Current computer systems are built in layers. The hardware increasingly has features to support security. Then a hypervisor/VMM is wrapped around the hardware. A guest OS runs on top of the hypervisor. Complex libraries use the OS. And finally the application sits on top of this whole stack. The current approach to building secure systems … Continue reading Attack in depth
The dream of building provably correct software seems to be coming closer to reality. It is very cool to see all the recent work on the systems community on building provably correct systems components. At the same time, I'm worried that the training of software developers actually involves less formal logic compared to a generation ago. … Continue reading The logic deficit
Bad people can make your computer do the wrong things and tell the bad people about stuff they are not supposed to know. People try to make computers that only do the right things. But it is hard to tell a computer what it should do because you have to think of all the mean … Continue reading What I do
Good Programmers are Master Architects Good programmers understand that they are building a complex structure with layers stacked upon other layers. They think critically about their design, and they know they need a strong, reliable foundation to support their work. Since their systems have many interdependent parts, they design carefully to limit these dependencies so that failures and … Continue reading Why Good Programmers are Master Architects, Negotiators, Gardeners, and Detectives
Nice article about how deterrence cannot work for computer security at Slate. The real problem is that computing systems are generally vulnerable to attack. This is not an inevitable state of affairs, but currently no one knows how to build secure, usable systems in a cost-effective way. It is not merely an engineering problem; it … Continue reading Deterrence
An allegory for computer security. You have lived all your life in a quickly growing town, whose growth has been sped up by constructing all the buildings out of wood. Some buildings in town are huge structures that have been repeatedly expanded with new wings and towers; others are simple shacks that are put up … Continue reading The Wooden Firehouse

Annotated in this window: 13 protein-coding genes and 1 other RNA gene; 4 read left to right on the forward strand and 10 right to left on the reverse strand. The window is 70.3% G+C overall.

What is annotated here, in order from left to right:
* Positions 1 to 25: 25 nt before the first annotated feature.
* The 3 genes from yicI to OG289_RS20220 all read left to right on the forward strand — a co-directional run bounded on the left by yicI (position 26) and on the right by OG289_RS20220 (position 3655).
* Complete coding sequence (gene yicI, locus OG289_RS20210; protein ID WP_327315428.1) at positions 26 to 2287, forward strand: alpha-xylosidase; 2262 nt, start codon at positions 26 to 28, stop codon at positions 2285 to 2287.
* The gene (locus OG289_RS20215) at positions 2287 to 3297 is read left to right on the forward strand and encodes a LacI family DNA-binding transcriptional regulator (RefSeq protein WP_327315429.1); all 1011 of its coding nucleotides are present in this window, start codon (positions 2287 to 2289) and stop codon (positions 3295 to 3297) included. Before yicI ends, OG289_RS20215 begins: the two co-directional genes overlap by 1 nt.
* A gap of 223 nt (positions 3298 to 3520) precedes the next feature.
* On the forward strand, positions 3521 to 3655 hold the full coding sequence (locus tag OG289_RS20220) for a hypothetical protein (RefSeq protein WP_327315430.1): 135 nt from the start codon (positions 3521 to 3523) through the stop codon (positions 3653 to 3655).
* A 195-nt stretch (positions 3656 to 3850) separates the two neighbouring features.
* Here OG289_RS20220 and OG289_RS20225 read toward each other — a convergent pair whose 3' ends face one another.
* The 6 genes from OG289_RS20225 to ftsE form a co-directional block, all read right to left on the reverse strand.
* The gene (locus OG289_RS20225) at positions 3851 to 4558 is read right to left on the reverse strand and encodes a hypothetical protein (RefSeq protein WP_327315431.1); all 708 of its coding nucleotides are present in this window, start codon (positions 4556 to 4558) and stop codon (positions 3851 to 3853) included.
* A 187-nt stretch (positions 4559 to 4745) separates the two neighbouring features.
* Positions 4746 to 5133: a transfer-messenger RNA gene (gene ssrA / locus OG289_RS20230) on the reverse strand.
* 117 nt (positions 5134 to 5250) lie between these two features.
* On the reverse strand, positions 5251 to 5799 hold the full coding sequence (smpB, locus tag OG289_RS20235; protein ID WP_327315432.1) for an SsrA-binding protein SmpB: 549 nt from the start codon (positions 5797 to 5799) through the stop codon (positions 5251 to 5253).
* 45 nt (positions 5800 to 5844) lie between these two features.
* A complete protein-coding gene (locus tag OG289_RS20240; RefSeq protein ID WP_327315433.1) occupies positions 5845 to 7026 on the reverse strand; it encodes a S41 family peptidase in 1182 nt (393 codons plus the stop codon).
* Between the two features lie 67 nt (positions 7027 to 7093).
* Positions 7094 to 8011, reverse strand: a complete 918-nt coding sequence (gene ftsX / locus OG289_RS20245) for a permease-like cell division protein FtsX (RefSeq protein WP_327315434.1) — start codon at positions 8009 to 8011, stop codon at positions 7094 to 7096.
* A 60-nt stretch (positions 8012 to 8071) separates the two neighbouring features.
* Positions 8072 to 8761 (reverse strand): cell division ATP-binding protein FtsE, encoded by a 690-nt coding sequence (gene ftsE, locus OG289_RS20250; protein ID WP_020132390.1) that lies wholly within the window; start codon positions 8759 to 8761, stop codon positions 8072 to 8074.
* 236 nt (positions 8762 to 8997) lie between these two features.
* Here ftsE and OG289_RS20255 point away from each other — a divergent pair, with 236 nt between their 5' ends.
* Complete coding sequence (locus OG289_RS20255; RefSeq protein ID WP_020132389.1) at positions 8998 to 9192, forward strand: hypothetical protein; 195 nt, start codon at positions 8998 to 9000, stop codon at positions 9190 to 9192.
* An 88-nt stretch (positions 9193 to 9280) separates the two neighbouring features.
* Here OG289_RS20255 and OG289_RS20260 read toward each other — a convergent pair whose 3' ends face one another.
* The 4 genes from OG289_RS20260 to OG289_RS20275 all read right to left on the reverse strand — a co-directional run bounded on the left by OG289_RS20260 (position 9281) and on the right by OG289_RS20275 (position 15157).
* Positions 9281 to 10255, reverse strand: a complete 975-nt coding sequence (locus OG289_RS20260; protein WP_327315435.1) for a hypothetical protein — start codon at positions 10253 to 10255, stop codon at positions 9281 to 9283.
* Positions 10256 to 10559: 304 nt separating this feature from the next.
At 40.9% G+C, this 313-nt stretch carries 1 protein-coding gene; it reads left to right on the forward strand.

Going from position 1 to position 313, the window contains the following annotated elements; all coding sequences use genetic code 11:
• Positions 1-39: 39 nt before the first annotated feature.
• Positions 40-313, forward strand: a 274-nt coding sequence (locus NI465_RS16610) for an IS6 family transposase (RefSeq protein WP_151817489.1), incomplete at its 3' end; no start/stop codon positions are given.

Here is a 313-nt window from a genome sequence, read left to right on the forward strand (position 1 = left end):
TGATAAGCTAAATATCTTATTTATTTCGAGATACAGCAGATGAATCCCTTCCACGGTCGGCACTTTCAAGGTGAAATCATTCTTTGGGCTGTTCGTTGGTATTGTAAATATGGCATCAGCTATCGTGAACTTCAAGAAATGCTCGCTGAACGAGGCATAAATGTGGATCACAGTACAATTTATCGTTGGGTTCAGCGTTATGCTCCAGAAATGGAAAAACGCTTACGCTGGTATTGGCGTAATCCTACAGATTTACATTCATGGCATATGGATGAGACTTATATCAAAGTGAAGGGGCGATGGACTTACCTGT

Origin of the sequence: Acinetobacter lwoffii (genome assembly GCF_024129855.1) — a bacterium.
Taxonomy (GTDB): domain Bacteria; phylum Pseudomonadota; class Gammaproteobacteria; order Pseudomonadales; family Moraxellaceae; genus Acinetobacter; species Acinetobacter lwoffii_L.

The theft of data from the Office of Personnel Management is a disaster with long-lasting consequences. It is hard to imagine what event —without causing broad, immediate physical damage— could give the government a stronger incentive to support work on improving computer security. I'm worried the opportunity will be missed anyway. Current computing systems are … Continue reading The OPM disaster and computer security
I hear periodically that computer security is hopeless because there is always a way for the adversary to get around whatever security mechanisms are in place. This view misunderstands the point of security mechanisms. It's true that there is no such thing as absolute security: an adversary with unbounded power and resources can defeat all … Continue reading Why security mechanisms matter
When I was a graduate student at MIT, at some point we discovered that all of our systems had been compromised. I happened to have earlier hacked up a network monitoring tool that was a very graphical version of tcpdump, enabling us to rapidly figure out that the attacker was coming into via a computer … Continue reading A Hippocratic Oath for computer security research?
Neil deGrasse Tyson received a lot of derision for calling for "unhackable systems" recently. I'm a bit perplexed by this response. On the positive side, it's clear that it is widely understood that current computer systems are very far from unhackable. On the negative, the common understanding (at least among those on Twitter) seems to … Continue reading Unhackable computers?